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Cannibalism And Absolutism

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Chapter Summary

In the Two Treatises Locke quotes a long passage from Garcilaso de la Vega's Royal Commentary. Locke's choice of Garcilaso's description of cannibalism seems all the stranger when it is set against the views of other writers that he had in his collection who moderated their condemnation of cannibalism among non-European peoples by attempting to put the practice in its social context or by comparing it to the even more reprehensible behaviour of Europeans. While not defending cannibalism, Montaigne put the practice in the context of the social and cultural life of the Tupinamba. Cannibalism, like absolutism was an example of how man's imagination could cause him to behave in ways that were far from reasonable. Locke did not merely condemn absolutism in terms of the supposed ancient constitution of feudal England, in the usual Whig manner, he attempted to develop a universally applicable argument against absolutism.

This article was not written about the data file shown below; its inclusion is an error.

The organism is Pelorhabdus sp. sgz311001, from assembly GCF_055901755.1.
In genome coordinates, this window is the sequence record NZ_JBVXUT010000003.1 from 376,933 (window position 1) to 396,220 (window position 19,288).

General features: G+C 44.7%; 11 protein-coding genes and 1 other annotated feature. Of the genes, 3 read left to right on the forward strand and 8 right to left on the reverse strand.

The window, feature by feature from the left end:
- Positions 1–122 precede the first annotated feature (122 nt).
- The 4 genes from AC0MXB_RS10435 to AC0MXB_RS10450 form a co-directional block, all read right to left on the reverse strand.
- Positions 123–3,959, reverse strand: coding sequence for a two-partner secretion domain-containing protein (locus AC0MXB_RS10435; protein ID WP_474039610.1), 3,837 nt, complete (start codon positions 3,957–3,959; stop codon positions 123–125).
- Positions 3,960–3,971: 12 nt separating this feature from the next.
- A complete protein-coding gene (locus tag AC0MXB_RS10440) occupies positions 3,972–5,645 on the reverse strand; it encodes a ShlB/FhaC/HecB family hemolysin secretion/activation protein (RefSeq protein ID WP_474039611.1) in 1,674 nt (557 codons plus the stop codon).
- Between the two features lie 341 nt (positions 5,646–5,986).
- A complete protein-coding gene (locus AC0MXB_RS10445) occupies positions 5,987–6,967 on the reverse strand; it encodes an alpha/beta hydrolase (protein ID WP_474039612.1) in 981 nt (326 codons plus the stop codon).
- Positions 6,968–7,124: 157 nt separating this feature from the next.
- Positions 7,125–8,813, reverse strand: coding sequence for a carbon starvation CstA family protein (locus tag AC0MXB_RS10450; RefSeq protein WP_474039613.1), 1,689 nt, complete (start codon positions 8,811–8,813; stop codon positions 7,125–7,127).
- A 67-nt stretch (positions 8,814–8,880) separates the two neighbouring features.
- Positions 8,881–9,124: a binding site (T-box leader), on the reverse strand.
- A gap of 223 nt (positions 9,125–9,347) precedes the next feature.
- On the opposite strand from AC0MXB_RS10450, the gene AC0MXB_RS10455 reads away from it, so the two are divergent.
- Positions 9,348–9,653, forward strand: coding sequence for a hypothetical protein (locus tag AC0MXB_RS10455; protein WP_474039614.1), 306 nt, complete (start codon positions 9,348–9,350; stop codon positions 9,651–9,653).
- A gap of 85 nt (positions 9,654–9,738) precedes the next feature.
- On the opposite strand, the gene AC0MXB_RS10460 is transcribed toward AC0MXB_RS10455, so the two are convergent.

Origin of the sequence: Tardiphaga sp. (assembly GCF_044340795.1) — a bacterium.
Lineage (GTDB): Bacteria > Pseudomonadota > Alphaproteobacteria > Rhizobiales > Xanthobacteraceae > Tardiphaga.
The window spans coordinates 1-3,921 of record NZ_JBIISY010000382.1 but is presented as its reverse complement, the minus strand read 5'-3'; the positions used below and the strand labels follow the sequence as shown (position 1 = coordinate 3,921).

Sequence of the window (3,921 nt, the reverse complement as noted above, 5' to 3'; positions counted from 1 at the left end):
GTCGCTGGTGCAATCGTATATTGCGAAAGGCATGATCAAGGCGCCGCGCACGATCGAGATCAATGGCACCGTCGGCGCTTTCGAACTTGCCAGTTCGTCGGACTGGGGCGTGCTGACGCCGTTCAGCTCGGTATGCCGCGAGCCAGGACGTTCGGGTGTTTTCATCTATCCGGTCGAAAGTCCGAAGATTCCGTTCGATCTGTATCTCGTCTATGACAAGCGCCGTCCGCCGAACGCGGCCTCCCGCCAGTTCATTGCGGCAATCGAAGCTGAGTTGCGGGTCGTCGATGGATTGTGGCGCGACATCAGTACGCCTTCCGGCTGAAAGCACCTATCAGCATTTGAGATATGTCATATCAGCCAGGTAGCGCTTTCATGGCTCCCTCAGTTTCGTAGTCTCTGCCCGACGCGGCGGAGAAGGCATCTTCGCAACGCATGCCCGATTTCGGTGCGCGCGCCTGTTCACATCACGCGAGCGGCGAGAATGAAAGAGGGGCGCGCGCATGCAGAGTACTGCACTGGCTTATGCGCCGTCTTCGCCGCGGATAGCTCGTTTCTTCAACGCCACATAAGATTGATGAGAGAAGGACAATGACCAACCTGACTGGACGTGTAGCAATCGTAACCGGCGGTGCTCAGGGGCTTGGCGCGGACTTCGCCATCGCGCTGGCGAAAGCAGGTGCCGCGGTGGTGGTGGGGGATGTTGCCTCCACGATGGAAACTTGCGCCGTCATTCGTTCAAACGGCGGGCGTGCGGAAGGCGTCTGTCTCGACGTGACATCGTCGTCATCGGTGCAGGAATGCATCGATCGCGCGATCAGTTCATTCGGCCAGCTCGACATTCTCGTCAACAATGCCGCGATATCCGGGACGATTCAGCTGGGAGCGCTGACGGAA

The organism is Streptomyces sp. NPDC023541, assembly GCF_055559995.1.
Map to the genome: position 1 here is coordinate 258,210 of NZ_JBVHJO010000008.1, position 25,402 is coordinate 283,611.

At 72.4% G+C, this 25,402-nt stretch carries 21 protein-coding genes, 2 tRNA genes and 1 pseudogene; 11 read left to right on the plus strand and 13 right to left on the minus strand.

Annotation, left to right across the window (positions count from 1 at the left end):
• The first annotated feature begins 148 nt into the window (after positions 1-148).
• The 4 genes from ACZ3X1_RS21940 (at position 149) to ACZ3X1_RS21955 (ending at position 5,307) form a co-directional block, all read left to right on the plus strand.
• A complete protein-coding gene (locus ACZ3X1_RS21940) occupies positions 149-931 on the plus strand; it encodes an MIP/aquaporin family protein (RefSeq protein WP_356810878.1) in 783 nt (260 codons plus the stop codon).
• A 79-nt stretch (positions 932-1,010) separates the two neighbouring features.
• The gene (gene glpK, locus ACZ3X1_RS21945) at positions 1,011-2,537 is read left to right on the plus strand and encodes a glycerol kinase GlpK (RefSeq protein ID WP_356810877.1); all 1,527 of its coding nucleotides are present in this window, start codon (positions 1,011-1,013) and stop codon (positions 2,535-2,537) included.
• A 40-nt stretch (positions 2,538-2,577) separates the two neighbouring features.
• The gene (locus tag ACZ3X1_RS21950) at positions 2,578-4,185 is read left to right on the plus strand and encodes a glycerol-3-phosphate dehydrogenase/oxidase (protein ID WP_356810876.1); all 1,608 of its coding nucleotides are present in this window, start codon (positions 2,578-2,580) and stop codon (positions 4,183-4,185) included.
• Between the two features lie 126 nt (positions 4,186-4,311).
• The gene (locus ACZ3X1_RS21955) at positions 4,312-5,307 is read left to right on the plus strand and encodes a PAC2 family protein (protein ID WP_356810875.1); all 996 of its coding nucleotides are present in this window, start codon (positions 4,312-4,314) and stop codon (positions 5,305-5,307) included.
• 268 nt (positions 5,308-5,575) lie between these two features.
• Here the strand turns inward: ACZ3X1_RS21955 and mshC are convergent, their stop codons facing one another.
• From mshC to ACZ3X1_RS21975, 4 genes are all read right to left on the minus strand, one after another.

Keywords: absolutism; cannibalism; Garcilaso de la Vega; Locke; Montaigne; Tupinamba; Two Treatises

10.1163/ej.9789004181151.i-338.52
/content/books/10.1163/ej.9789004181151.i-338.52
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